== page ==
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Expression of an estrogen-regulated protein in rat testis Leydig cells

Journal of Steroid Biochemistry
Publication Date
DOI: 10.1016/0022-4731(86)90054-3
  • Biology
  • Chemistry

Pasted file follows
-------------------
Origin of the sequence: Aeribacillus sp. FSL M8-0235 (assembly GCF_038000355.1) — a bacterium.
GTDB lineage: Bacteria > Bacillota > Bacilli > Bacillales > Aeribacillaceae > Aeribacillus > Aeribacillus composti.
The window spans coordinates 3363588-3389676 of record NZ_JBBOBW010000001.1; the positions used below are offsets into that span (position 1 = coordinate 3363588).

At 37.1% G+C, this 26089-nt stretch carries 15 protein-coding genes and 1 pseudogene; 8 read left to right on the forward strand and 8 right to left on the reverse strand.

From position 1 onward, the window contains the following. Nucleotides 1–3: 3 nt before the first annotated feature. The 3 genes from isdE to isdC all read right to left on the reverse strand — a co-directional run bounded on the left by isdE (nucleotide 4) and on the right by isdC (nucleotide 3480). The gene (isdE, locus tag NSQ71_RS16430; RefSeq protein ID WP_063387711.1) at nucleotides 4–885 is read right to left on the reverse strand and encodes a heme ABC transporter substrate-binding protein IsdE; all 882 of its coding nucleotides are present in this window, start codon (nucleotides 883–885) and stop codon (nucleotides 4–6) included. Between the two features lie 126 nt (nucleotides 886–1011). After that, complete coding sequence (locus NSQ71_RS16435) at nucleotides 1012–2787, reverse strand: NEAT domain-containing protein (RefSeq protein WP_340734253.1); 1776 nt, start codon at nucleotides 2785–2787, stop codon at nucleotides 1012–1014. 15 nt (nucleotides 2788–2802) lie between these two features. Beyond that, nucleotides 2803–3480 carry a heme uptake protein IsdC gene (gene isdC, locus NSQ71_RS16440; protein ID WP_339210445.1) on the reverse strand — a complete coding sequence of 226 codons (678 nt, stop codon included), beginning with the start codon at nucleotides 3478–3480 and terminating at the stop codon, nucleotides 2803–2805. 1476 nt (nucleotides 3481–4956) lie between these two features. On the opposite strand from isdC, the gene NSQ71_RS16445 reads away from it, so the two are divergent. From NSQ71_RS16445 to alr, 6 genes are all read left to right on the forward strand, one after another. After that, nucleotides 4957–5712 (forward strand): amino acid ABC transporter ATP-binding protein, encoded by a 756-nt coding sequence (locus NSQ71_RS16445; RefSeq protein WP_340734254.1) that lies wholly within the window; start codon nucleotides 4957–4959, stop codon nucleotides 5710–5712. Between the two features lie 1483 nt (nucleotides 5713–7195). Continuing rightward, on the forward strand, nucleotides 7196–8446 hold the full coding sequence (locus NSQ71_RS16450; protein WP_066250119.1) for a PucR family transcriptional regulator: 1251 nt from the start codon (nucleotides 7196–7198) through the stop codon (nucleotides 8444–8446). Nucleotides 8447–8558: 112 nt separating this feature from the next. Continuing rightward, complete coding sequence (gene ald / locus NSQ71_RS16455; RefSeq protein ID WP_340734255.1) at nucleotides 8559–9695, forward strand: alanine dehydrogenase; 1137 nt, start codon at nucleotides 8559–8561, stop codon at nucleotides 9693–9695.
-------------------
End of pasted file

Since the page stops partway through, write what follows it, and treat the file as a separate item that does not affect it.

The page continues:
Abstract Previous studies have demonstrated that the induction of an estrogen-regulated protein precedes the desensitization of microsomal enzymes after in vitro treatment of Leydig cells with hCG or estradiol (E 2). This protein is recognized by a monoclonal antibody against an estrogen-dependent protein of mol. wt 28,000 from MCF-7 cells [ Science 226 (1984) 445]. In the present study, this antibody was used to investigate the ontogenesis of this protein, to analyze its regulation after hormonal treatments under in vitro conditions and to determine its subcelluar localization. The study was performed at light and EM levels using immunocytochemical techniques. The estrogen-regulated protein was detectable with low reactivity in the fetal testis and was undetectable from birth to 20 days. During the latter period, Leydig cells are in a quiescent phase of their maturation, with low aromatase activity and low estrogen and testosterone production. Thereafter, increasing immunostaining from 20 to 60 days was observed concurrent with Leydig cell maturation. Reactivity was constant throughout adulthood. The in vitro studies demonstrated that the synthesis of the protein in culture of adult Leydig cells is stimulated by hCG via the action of endogenous estrogen and is prevented by pretreatment with tamoxifen. The presence of the specific immunoreactive protein in E 2-treated Leydig cells and uterine cells from E 2-treated animals was also demonstrated by Western blot analysis. This is a long-lived protein, and 3 h of E 2 stimulation are required to produce an immunocytochemical change. Pretreatment with cycloheximide prevented the increase in synthesis induced by E 2. At the EM level (specific antibody/protein A-gold), the protein was detected in moderate amount mainly in the cycloplasmic matrix and close to the cisternae of the rough and smooth endoplasmic reticulum. Unlike the MCF-7 cell protein, it is not associated with secretion granules. The low reactivity observed in fetal cells is attributable to maternal estrogen affecting a small pool of estrogen receptors that is not sufficient to mediate the regulation observed in adult rats. Assessment of the estrogen-regulated protein by immunocellular techniques provides a sensitive index of estrogen receptor mediated action. This protein could be involved in intracellular modulatory function(s) in the Leydig cell.

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